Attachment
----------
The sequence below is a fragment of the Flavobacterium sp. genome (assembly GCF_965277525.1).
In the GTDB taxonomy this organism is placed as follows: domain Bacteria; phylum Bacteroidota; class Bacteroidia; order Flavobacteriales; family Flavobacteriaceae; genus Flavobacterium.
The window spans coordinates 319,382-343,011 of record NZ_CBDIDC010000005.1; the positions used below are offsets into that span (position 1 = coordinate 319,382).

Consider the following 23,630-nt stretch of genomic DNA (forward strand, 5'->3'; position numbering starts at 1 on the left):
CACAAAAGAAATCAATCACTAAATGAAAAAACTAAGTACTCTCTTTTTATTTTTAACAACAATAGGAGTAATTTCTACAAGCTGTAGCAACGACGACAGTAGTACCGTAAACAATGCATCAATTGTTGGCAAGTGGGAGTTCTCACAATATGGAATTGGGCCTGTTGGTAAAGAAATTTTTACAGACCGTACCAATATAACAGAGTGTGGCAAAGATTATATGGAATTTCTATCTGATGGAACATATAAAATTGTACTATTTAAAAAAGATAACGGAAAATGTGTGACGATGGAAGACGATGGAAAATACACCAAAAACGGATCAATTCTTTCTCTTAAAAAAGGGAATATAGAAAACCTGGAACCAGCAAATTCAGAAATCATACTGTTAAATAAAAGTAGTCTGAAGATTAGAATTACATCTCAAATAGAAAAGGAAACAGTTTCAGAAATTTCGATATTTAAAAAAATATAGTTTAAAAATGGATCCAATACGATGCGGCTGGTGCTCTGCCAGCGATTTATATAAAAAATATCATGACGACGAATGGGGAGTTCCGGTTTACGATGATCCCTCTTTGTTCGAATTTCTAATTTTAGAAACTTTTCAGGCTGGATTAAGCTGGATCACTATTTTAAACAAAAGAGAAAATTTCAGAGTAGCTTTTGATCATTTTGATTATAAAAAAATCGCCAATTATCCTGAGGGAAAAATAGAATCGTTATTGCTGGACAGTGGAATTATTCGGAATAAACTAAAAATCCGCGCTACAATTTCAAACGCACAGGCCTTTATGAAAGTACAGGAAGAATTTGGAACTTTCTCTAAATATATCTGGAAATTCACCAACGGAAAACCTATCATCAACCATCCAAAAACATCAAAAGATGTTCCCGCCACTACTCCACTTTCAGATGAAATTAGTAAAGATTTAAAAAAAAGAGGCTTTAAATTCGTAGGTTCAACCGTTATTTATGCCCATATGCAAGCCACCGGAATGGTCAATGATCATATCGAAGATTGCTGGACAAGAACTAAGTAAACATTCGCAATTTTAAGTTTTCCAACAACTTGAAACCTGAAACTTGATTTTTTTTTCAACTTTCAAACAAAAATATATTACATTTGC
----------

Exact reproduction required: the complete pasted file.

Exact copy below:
The sequence below is a fragment of the Flavobacterium sp. genome (assembly GCF_965277525.1).
In the GTDB taxonomy this organism is placed as follows: domain Bacteria; phylum Bacteroidota; class Bacteroidia; order Flavobacteriales; family Flavobacteriaceae; genus Flavobacterium.
The window spans coordinates 319,382-343,011 of record NZ_CBDIDC010000005.1; the positions used below are offsets into that span (position 1 = coordinate 319,382).

Consider the following 23,630-nt stretch of genomic DNA (forward strand, 5'->3'; position numbering starts at 1 on the left):
CACAAAAGAAATCAATCACTAAATGAAAAAACTAAGTACTCTCTTTTTATTTTTAACAACAATAGGAGTAATTTCTACAAGCTGTAGCAACGACGACAGTAGTACCGTAAACAATGCATCAATTGTTGGCAAGTGGGAGTTCTCACAATATGGAATTGGGCCTGTTGGTAAAGAAATTTTTACAGACCGTACCAATATAACAGAGTGTGGCAAAGATTATATGGAATTTCTATCTGATGGAACATATAAAATTGTACTATTTAAAAAAGATAACGGAAAATGTGTGACGATGGAAGACGATGGAAAATACACCAAAAACGGATCAATTCTTTCTCTTAAAAAAGGGAATATAGAAAACCTGGAACCAGCAAATTCAGAAATCATACTGTTAAATAAAAGTAGTCTGAAGATTAGAATTACATCTCAAATAGAAAAGGAAACAGTTTCAGAAATTTCGATATTTAAAAAAATATAGTTTAAAAATGGATCCAATACGATGCGGCTGGTGCTCTGCCAGCGATTTATATAAAAAATATCATGACGACGAATGGGGAGTTCCGGTTTACGATGATCCCTCTTTGTTCGAATTTCTAATTTTAGAAACTTTTCAGGCTGGATTAAGCTGGATCACTATTTTAAACAAAAGAGAAAATTTCAGAGTAGCTTTTGATCATTTTGATTATAAAAAAATCGCCAATTATCCTGAGGGAAAAATAGAATCGTTATTGCTGGACAGTGGAATTATTCGGAATAAACTAAAAATCCGCGCTACAATTTCAAACGCACAGGCCTTTATGAAAGTACAGGAAGAATTTGGAACTTTCTCTAAATATATCTGGAAATTCACCAACGGAAAACCTATCATCAACCATCCAAAAACATCAAAAGATGTTCCCGCCACTACTCCACTTTCAGATGAAATTAGTAAAGATTTAAAAAAAAGAGGCTTTAAATTCGTAGGTTCAACCGTTATTTATGCCCATATGCAAGCCACCGGAATGGTCAATGATCATATCGAAGATTGCTGGACAAGAACTAAGTAAACATTCGCAATTTTAAGTTTTCCAACAACTTGAAACCTGAAACTTGATTTTTTTTTCAACTTTCAAACAAAAATATATTACATTTGC